Rainforest cacti

Types of cactus: EpiphyllumHave you ever heard about such cactus types as epiphyllum, rhipsalis or schlumbergera? Certainly, you did. These epiphytic cacti of rainforests grow in moist and sultry woods on forks of branches, in hollows and on stubs. They settle on leaf humus, so their roots are short, but very branchy and clutch at any crack or a ledge on a tree bark. These cactus plants grow all year long, because there are no seasons of droughts and colds in the rainforests.

Thick leaves always cover these types of cactus from the sun, causing shading, that’s why they don’t need to have such means of protection against overheat of the stalk like a thick skin, a wax bloom or fuzz.

Epiphytic cactus types grow in damp atmosphere and they have no need at all to save water. They absorb it from the moist air around thanks to a bulk of stomae on their wide stalks. You can always recognize these cactus types: their stalks consist of many thin sprouts, and they look like dendritic leaf-shaped plates. They are bare and unprotected and need warmth and moisture the whole year round. Following the advice of many cactus specialists I’ve placed my schlumbergera bridgesii (Christmas cactus) in the aquarium covered by glass.

7 Responses to Rainforest cacti

  1. Shelly says:

    Hello! My aunt gave me a cactus several years ago that has grown and done very well! Recently it grew a large bloom on it; it’s first. It opened up into a beautiful, purple-haired, star looking bloom. Is there a way to send a picture to you, because I’d like to know if you can identify it.
    Thank you!
    Shelly May
    Las Cruces, NM

  2. [...] stagnation near their roots. The soil for these cacti should contain less humus, than the soil for forest cactus species, and it should have an admixture of [...]

  3. [...] belong to another group of cacti – to xerophytes. This group is much bigger than the group of epiphytes, and includes various species from different areas of [...]

  4. annuar kassim says:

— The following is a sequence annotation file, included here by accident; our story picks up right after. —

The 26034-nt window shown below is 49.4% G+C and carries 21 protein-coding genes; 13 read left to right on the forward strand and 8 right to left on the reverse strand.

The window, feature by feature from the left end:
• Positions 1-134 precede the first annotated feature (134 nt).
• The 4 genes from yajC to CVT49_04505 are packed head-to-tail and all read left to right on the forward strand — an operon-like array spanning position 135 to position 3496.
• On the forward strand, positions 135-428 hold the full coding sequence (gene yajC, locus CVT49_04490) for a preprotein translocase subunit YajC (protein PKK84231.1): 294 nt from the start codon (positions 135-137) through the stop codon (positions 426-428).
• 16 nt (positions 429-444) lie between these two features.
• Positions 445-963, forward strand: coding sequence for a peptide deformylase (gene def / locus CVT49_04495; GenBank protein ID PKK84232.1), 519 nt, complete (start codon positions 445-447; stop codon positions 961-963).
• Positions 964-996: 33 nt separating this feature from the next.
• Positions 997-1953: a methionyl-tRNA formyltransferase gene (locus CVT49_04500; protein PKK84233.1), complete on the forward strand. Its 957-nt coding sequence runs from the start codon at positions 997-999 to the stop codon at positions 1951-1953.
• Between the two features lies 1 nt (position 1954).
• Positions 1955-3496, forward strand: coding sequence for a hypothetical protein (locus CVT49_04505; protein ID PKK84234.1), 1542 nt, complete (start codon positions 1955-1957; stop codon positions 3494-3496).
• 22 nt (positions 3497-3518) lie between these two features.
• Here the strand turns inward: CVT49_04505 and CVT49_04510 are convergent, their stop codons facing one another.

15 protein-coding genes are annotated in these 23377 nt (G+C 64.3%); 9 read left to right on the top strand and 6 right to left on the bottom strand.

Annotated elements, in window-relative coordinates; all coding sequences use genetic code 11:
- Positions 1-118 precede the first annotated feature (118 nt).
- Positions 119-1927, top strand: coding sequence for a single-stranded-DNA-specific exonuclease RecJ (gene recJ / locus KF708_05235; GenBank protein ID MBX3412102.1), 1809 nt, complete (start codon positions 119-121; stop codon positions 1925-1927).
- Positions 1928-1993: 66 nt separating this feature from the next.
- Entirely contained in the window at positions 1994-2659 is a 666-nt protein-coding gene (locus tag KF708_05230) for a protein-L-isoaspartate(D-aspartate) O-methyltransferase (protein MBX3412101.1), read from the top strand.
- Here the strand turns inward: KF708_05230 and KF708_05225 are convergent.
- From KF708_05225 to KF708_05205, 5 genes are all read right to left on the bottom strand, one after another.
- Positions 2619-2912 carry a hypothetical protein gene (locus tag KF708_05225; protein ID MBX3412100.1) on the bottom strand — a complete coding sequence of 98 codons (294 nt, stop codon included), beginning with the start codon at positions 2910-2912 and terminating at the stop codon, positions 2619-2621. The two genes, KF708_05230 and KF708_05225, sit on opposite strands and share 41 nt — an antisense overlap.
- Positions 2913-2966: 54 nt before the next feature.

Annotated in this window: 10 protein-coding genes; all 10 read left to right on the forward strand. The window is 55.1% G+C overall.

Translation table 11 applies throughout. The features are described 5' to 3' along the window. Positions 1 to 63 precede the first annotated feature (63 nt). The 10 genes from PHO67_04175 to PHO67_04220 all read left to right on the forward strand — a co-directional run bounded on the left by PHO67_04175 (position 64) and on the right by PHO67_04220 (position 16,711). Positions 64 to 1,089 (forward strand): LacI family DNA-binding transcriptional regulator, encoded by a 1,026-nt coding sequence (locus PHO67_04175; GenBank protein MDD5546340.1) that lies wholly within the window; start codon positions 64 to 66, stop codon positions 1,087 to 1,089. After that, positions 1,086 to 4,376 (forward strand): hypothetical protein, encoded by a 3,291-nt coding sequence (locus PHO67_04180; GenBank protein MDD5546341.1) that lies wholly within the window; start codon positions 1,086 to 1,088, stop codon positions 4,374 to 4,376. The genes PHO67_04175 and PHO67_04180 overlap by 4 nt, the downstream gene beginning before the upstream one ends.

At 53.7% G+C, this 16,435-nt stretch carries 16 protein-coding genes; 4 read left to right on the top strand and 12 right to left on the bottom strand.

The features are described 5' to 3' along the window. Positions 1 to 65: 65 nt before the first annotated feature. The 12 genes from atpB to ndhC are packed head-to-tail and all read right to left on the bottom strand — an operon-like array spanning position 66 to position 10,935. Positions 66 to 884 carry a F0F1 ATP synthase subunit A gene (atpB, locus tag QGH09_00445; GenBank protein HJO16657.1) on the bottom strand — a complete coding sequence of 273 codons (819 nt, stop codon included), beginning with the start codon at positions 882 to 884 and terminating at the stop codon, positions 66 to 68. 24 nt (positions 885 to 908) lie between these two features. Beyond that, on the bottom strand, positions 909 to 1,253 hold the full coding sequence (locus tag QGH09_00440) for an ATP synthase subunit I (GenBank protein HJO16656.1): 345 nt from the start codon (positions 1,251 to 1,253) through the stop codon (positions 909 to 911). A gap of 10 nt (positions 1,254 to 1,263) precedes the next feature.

Hi,
    I’m intending to cultivate cacti for commercial purposes, over in Malaysia. Malaysia is a tropical, rain-forest, humid and year long sun & rain.
    Pls assist me in choosing the suitable types, plus any infos on how to extract it’s alkaloids, for the purpose of medicine. Do we need to chop off the plant or there are methods that would allow such procedure, without harming or cause the plant to die or stagnant in growing.

  5. rondi kutz says:

    Would love a cactus expert help us…we inherited a yard full of cactus 7 years ago, that we have been nurtured and fallien in love wiith…( We live in the Sonoran Desert south of Tucson AZ). We have some cactus that we believe to be very old, but I cannot find anything on line that would help me to determine how old some of these cactus are! If you look at our blog….www.toddsbackyard.com., you would maybe see what I’m talking about.
    Love to hear what you might have to tell us…
    Thanks!

  6. Jim Hathaway says:

    I have what II believe to be a forest cactus, I got the plant from a friend at my office, it came in a small cup and was just one leaf, it has grown to be seven feet tall, four years it got one beautiful dime size yellow flower, last year about 15 this year it looks like 40, the leaves are flat and close to half the size of a CD, My question is, about two month ago a green ball about the size of a large marshmellow started growing about half way up the plant it starting to get more lellow and has smaller thorns on, what is this thing???? also is there a web sight that I can see Cactus plants to confirm what I have THANK YOU Jim

  7. fieria says:

    Jim,

    There are many sites where you can ask to identify your cactus. I would suggest you trying cactus forums, for example this one. There you can upload your pictures and ask other members to help you.

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